RSPB flooded with reports of birds of prey being killed

The RSPB has been “overrun” with reports of birds of prey being illegally killed since lockdown began.

Police have been called out to investigate multiple cases of raptors being shot, trapped or suspected of having been poisoned, with the charity saying most incidents were on or close to sporting estates managed for game bird shooting.

The RSPB has logged at least 56 potential offences – more than one a day on average – since lockdown began on 23 March, including 15 confirmed shot birds of prey and 24 birds submitted for further postmortem analysis after suspected illegal killing.

Birds targeted in the last six weeks include hen harriers, peregrine falcons, red kites, goshawks, buzzards and a barn owl.

On 29 March, a buzzard was found with its wing fractured by gunshot at Shipton, near York. The buzzard was rehabilitated by a local wildlife expert and recovered. Over the Easter weekend, a red kite was found shot dead near Leeds with 12 shotgun pellets in its body.

The following weekend, the naturalist and broadcaster Iolo Williams recovered a red kite in Powys which had been shot dead. Two further red kites were also reported shot in the area.

In Scotland, the police are investigating several raptor persecution cases and reports of the use of illegal traps on grouse moors.

Mark Thomas, head of UK investigations for the RSPB, said: “Since lockdown began, the RSPB has been overrun with reports of birds of prey being targeted. It is clear that criminals on some sporting estates, both in the uplands and lowlands, have used the wider closure of the countryside as an opportunity to ramp up their efforts to kill birds of prey.

“Spring is the time when birds of prey are most visible and therefore vulnerable, as they put on courtship displays, build nests and find food ready to breed. The criminal actions are targeted and malicious in nature, taking out birds before they have the opportunity to breed, often in areas where they have previously faced persecution.”

Supt Nick Lyall, the head of a national police and policy group tasked with tackling raptor persecution, said he was “sickened” by the number of cases in recent weeks.

“Lockdown has been seen as a green light by those involved in raptor persecution offences to continue committing crimes, presumably in the belief that there are fewer people around to catch them doing so,” he said. “I remain grateful to everyone involved in investigating these crimes, and thankfully in the vast majority of the cases I am aware of, it looks like some really good lines of inquiry are taking place which should lead to arrests and interviews.”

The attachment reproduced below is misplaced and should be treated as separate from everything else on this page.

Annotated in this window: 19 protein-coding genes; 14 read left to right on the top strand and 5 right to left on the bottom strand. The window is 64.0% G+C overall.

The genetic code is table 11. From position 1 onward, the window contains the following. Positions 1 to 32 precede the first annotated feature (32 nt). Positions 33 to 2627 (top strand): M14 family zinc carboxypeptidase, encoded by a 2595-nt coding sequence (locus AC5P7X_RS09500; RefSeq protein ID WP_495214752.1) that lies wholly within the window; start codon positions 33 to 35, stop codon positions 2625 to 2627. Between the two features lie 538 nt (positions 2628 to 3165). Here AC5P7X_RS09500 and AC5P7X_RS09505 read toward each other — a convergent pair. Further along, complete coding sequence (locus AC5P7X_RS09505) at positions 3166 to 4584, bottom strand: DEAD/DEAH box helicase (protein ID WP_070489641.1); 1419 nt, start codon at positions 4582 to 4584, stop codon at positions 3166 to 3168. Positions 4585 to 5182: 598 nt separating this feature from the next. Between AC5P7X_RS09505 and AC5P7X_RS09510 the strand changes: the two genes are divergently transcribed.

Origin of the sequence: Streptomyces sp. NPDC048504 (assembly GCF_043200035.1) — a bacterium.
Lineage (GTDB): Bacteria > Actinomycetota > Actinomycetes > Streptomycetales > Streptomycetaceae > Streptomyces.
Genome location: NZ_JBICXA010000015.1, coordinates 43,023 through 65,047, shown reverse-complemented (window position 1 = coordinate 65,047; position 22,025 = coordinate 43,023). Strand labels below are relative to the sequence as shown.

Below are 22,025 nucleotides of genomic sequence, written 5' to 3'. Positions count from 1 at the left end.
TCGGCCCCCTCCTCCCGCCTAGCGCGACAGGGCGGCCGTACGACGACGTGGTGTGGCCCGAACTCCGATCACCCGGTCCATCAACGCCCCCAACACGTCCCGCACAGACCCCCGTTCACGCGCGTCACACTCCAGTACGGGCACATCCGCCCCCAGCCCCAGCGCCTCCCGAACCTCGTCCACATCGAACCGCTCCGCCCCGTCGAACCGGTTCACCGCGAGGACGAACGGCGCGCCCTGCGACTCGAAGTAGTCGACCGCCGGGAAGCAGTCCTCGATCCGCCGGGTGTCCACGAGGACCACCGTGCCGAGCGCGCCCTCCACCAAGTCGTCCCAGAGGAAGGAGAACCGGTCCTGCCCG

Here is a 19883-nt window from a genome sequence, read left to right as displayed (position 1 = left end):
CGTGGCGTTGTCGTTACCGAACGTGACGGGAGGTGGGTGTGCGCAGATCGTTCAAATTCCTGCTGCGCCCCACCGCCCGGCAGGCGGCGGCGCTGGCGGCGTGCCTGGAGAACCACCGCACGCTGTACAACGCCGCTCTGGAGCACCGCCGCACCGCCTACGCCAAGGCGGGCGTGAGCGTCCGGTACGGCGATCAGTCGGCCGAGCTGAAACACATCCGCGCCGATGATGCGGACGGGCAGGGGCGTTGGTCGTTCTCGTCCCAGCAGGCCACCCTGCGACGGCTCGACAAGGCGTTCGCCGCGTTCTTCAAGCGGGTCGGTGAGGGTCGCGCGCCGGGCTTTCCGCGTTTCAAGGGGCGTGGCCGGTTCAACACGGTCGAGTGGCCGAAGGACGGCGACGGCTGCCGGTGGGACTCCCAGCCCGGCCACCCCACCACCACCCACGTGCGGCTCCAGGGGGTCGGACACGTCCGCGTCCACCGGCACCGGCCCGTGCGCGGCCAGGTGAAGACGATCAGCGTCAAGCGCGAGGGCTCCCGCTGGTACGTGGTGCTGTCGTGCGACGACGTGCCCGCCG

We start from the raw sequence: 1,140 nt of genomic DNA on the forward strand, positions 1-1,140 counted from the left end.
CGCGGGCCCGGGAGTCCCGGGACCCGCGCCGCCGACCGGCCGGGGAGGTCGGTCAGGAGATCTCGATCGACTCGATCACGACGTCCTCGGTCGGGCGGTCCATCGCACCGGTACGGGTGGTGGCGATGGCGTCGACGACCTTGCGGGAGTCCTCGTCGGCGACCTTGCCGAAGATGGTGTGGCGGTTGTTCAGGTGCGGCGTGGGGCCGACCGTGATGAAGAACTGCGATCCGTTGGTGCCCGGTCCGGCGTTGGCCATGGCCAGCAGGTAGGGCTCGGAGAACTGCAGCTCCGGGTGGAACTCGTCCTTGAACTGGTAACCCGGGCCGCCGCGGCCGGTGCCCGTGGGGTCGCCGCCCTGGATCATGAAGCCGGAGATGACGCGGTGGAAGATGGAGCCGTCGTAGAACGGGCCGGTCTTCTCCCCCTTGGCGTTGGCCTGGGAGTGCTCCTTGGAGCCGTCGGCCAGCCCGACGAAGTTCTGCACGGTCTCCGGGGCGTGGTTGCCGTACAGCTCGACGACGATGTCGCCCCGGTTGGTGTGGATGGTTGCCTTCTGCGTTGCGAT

Amanda Anderson, director of the Moorland Association, said: “Any confirmed reports of raptor persecution are cause for concern. The incidents specified near Leeds and York … [by the RSPB] are clearly not on grouse moors, while reports we have from our members in the uplands have suggested that many birds of prey are in fact benefiting from the lockdown restrictions and the subsequent reduction in disturbance from members of the public. Estates across the country have reported a number of raptors including peregrine, merlin and hen harriers nesting and living on those landscapes.

“We condemn any illegal activity and Moorland Association members have signed up to a cross-sector zero tolerance approach to wildlife crime.”

Dr Ruth Tingay of Raptor Persecution UK and co-founder of Wild Justice, said: “The reported surge really shouldn’t come as any surprise. Birds of prey have been ruthlessly targeted on many game-shooting estates for decades; lockdown simply provides the criminals with more opportunity to pursue their targets with little fear of detection or consequence.

“The big question remains the same – lockdown or not: when will this government acknowledge the scale and extent of the problem and hold these shooting estates to account? Wilful blindness can no longer be tolerated.”

LEAVE A REPLY

Please enter your comment!
Please enter your name here

Enter Your Information Below To Receive Free Trading Ideas, Latest News, And Articles.

Please Enter Your Email Address:




Your information is secure and your privacy is protected. By opting in you agree to receive emails from us and our affiliates. Remember that you can opt-out any time, we hate spam too!

Latest

Bristol zoo warns it may never recover from coronavirus impact

One of the world's oldest zoos has said it may never recover from the impact of the UK government's decision not to allow it...

Changes in the schedule for July 23 and 24, 2020 Japan

Dear customers, Due to the holidays in Japan (Sea Day and Sports Day) on July 23 and 24, 2020, the trading schedule for the...

Company starts offering a new instrument WTI

Dear Clients, Please note that the Company starts offering a new instrument: WTI (CFD on US WTI Crude Oil Cash), this instrument will be...

The land as an open-air factory: Country diary, 1 August 1970

LINCOLNSHIRE: This county at harvest time is an abrupt corrective to those who would still see farming through romantic eyes. Arable lands lend themselves...

RoboMarkets competitive conditions for Indices, new asset

Dear Clients and Partners, RoboMarkets has expanded the list of instruments available for trading by adding a CFD on the major Japanese stock index called...